Some patients who have had kidney or ureteral stones may form more stones in the future. After your stone passes or is removed, your doctor will determine if you are at high risk of recurrence. To do so, he or she will need to analyse the stone. In addition, the doctor will consult the results of your blood and urine tests which were done before treatment.
If your risk of recurrence is low, general lifestyle changes will be enough to cut the risk of forming another stone.
If you have a high risk of recurrence, the doctor will run a series of specific blood and urine tests called metabolic evaluation. Depending on the test results, the doctor will recommend preventive measures or further tests.
General lifestyle advice to prevent stones
Even if you have a low risk of forming another stone, your doctor and nurse will advise you to make some lifestyle changes. These measures reduce the risk of you getting another stone and improve your health in general. The following advice is for adults.
- Drink more
- Make sure you drink 2.5 to 3 litres every day
- Drink evenly throughout the day
- Choose pH-neutral drinks such as water or milk
- Monitor how much you urinate. It should be 2 to 2.5 litres every day
- Monitor the colour of your urine: it should be light
- Drink even more if you live in a hot climate or do a lot of physical exercises. This will help you to balance your fluid loss
Adapt your diet
Depending on your individual situation, your doctor may recommend that you adapt your diet. It is important to discuss this with the doctor first.
- Have a balanced and varied diet
- Avoid excessive consumption of vitamin supplements
- Eat lots of vegetables, fibres, and fruits (especially citrus fruits)
- Try to eat more low-oxalate foods like eggs, lentils, white rice, peeled apples, grapes, cauliflower, squash, etc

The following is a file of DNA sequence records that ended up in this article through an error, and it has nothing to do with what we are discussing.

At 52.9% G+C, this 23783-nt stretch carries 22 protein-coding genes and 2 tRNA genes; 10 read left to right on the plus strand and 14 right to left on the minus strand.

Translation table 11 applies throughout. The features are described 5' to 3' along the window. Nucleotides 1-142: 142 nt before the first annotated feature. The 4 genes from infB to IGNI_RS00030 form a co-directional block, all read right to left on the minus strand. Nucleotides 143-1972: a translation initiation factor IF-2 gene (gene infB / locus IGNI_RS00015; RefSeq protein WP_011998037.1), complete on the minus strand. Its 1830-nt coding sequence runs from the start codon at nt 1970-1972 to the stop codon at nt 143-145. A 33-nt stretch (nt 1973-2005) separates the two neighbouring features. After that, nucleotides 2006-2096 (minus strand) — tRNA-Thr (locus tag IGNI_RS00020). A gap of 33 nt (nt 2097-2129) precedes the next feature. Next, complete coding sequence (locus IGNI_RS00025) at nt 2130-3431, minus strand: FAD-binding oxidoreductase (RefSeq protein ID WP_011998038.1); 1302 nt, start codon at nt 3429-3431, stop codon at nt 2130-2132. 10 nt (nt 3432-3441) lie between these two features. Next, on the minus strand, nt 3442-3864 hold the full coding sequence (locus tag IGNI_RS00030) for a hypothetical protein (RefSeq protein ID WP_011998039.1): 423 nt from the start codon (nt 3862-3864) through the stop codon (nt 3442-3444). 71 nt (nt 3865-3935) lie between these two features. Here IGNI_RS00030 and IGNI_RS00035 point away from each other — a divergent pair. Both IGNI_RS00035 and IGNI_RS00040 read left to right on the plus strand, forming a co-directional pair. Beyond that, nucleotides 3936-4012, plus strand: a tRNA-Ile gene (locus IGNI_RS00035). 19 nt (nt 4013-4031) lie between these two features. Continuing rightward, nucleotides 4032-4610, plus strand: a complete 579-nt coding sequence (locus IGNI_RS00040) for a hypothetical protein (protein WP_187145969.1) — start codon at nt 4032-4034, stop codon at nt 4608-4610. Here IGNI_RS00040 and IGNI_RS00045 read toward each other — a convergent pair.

- Make sure your diet contains a sufficient amount of calcium (about 1,000 milligrams a day). However be careful with calcium supplements and always ask your doctor or nurse for advice
- Reduce the amount of salt in your diet (no more than 3 to 5 grams a day)
- Do not eat too much animal protein, especially meat from young animals. Instead, eat more vegetable protein, found for example in avocado, cauliflower, or peas
- Maintain a healthy weight (your Body Mass Index should be between 18-25 kg/m2)
- Adopting a healthy lifestyle is always a good idea.
- Try to exercise 2 or 3 times a week
- Avoid stress
If you have a high risk of forming more stones, your doctor will do a metabolic evaluation. This is a series of blood and urine tests to determine which additional treatment you may need.
As part of the metabolic evaluation your doctor will ask you to collect your urine in 2 separate periods of 24 hours. For the initial metabolic evaluation, you should keep to a self-determined diet. The evaluation is done some 3 weeks after your stone has passed or has been removed. The amount of urine is measured and so are the levels of different substances in the urine.
Depending on the test results, you may get medication. Generally, the medication will cause little or no side effects. In addition, it may be helpful to consider lifestyle changes (See Prevention of Stone Recurrence).
Two to three months after you start medication, the doctor will take another urine sample to check if the dosage should be adjusted. For a large part, treatment depends on the kind of stone you had.